Impact and actions


In late April 2021, the EU Commission set out its proposal for a regulation on a European approach to artificial intelligence (AI). The 108-page proposal sets out harmonised rules for the development, placement on the market and use of AI systems in the European Union following a proportionate risk-based approach.

EU member states are required to lay down rules regarding penalties for any infringement of the regulation, with fines of up to €30 million or 6% of worldwide annual turnover for certain offences, including engaging in a prohibited AI practice. The proposed regulation imposes obligations in relation to reporting serious incidents and the malfunctioning of AI systems, which constitutes a breach of obligations under EU law.

Impact and actions

The regulation has significant implications for industries across numerous sectors globally – especially given the present emphasis by businesses on digitalisation and personalisation – as well as on the broad definition of "AI systems". The regulation also applies, in different ways and with differing obligations, to developers, distributors and AI-system users.

The regulation proposes harmonised rules for:

  • placing on the market, putting into service and using AI systems in the European Union;
  • prohibiting certain AI practices;
  • setting out specific requirements for high-risk AI systems and obligations for the operators of those systems;
  • transparency and obligations for AI systems intended to interact with natural persons, emotion-recognition systems and biometric categorisation systems, as well as AI systems used to generate or manipulate image, audio or video content; and
  • market monitoring and surveillance.

The definition of AI systems is wide-reaching and applies to AI and certain other technology.

The regulation is designed to apply to AI systems operated and used in the European Union, but it also has extra-territorial reach. Although it is an EU regulation, the legislation will be relevant to suppliers and manufacturers of AI systems based outside the European Union, as its scope extends to providers placing AI systems on the EU market or putting AI systems into service in the European Union, regardless of where they are based, as well as to providers and users of AI systems located outside the European Union where the output produced by the system is used inside the European Union. A provider established outside the European Union will (unless it has an importer) be required to appoint an EU-based authorised representative for the purpose of the regulation. As with the EU General Data Protection Regulation, it is expected to have a wide-reaching effect on shaping the legislative landscape for AI globally and, to some extent, it is also expected to shape how customers adopt AI and how suppliers shape their AI products and services in a legally compliant manner regarding design, sales, licensing and ethical AI solutions, regardless of location.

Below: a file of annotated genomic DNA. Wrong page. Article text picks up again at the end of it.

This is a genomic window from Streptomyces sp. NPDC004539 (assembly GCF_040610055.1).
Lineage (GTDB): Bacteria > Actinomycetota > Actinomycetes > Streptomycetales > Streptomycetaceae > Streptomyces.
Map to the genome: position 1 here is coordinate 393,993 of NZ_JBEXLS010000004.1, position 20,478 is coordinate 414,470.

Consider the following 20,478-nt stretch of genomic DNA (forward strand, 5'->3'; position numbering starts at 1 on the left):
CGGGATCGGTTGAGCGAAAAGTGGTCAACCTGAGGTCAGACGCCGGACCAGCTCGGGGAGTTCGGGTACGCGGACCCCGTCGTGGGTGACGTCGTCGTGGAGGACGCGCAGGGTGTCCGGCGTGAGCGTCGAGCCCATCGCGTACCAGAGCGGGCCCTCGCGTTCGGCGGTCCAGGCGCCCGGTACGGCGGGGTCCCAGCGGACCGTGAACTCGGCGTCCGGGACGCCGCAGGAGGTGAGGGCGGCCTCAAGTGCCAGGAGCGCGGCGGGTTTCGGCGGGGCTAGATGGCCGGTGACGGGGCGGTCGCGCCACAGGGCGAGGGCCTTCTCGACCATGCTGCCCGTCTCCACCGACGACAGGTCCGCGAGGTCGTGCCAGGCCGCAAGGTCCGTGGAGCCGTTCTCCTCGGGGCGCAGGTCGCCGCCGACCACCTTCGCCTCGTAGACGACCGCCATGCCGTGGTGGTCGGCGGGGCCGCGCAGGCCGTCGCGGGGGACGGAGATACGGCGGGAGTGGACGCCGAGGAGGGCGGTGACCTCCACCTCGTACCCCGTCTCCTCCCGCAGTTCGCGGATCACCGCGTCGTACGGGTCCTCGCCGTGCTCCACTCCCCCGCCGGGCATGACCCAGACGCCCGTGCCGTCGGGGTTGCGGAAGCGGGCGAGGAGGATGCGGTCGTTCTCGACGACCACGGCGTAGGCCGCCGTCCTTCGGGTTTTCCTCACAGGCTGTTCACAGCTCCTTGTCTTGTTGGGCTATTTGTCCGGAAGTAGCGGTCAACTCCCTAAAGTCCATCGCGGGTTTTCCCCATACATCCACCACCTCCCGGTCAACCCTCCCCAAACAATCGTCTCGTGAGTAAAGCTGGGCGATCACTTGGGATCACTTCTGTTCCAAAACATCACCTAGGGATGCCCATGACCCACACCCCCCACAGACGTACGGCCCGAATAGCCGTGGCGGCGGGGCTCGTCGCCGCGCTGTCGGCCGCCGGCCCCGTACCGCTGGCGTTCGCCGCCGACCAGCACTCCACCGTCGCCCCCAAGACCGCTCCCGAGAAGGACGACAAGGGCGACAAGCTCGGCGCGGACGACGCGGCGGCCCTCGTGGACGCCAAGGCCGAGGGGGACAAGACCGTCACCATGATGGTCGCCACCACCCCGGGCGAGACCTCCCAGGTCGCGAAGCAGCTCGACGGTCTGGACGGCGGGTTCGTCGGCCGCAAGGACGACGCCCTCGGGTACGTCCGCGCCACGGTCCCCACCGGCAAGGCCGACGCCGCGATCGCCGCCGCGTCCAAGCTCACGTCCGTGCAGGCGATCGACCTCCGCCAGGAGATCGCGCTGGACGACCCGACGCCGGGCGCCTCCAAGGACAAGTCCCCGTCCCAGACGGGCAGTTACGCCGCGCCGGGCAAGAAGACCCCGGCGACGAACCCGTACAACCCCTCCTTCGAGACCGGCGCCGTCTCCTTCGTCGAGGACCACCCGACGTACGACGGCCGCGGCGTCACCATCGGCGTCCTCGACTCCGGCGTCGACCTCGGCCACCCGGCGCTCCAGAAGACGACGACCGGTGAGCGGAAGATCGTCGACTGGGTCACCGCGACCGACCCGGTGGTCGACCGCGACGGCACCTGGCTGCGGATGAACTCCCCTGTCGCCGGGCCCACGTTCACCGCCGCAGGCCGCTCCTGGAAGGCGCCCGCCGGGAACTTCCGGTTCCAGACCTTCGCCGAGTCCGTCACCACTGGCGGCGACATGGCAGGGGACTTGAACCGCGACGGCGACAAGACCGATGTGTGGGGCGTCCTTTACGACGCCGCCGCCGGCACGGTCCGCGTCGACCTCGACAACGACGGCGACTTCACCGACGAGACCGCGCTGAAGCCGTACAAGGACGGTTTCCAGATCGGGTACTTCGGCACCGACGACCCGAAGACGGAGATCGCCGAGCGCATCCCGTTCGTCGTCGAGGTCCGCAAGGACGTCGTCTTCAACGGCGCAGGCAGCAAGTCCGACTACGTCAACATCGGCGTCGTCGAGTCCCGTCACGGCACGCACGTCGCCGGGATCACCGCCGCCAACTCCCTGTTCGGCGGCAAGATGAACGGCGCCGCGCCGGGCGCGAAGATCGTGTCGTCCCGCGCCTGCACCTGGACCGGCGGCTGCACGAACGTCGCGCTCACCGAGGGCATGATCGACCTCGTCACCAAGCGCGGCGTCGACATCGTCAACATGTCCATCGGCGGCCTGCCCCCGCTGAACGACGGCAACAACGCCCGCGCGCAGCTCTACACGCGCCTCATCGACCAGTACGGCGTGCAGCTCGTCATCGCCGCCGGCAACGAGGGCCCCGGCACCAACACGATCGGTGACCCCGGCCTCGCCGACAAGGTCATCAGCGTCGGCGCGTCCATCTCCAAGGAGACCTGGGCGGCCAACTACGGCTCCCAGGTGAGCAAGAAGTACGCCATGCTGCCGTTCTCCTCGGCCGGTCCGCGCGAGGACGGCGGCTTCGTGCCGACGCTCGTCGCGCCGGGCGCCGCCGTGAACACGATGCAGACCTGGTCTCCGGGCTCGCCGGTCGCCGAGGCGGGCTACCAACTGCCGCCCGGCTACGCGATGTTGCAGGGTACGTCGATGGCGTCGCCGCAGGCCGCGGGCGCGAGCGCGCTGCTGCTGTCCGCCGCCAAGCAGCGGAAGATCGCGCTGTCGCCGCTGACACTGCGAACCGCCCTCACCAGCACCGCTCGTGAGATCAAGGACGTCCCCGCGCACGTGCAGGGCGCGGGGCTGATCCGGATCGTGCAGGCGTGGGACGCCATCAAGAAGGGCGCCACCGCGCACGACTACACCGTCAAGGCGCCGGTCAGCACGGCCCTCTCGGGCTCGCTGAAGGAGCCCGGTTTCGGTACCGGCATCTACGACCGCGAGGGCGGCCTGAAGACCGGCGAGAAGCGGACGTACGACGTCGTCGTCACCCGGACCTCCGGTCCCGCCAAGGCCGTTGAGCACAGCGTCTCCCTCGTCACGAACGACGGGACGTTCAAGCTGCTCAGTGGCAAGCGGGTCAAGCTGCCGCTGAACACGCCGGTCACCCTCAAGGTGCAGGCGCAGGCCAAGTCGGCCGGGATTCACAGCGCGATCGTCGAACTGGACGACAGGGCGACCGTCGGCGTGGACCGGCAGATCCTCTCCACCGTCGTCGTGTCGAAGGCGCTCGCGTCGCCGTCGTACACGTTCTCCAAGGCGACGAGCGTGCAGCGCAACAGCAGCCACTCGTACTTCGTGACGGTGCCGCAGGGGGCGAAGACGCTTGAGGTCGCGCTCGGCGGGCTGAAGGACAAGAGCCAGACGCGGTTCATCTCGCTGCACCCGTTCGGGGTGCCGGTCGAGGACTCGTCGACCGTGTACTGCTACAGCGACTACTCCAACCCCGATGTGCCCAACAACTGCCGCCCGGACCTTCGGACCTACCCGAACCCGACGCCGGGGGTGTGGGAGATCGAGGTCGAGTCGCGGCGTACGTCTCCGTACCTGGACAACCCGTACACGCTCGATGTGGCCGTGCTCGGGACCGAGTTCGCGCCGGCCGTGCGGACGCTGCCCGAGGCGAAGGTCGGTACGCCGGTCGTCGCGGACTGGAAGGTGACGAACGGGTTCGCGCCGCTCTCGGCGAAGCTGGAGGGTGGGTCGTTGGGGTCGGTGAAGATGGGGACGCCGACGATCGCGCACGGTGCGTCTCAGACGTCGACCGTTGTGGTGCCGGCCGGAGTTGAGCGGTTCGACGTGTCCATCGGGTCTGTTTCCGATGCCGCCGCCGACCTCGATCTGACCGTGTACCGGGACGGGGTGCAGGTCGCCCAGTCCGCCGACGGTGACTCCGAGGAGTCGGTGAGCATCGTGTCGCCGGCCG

High-risk AI systems must comply with a set of horizontal mandatory requirements for trustworthy AI and follow conformity-assessment procedures before those systems can be placed on the EU market.

Predictable, proportionate and clear obligations are also placed on providers and users of AI systems to ensure safety and maintain respect for existing legislation protecting fundamental rights throughout the whole AI system lifecycle. This includes obligations in relation to the use of data and information to be provided to end-users in certain situations.

Companies located in the European Union and those that sell or license into the European Union should be cognisant of the proposed regulation when shaping their AI solutions for customers and adopting and embedding AI in their businesses. AI users will also need to engage with the regulation to ensure legal compliance.

If companies are developing AI systems, placing them onto the market or embedding them into businesses, now is the time to grapple with the implications of the proposed regulation and other relevant legislation in this area in line with procurement and sales models, customers, legal templates and business training.

At a national level, EU member states will have to designate one or multiple national competent authorities and, among them, the national supervisory authority, for the purpose of supervising the application and implementation of the regulation. The European Data Protection Supervisor will act as the competent authority for the supervision of EU institutions, agencies and bodies when they fall within the scope of the regulation.

The regulation will apply two years following its entry into force, which will be on the 20th day following its publication in the Official Journal of the European Union, although certain sections may come into force earlier.

For further information on this topic please contact Charlotte Walker-Osborn at Eversheds Sutherland by telephone (+44 20 7919 4500) or email ([email protected]om). The Eversheds Sutherland website can be accessed at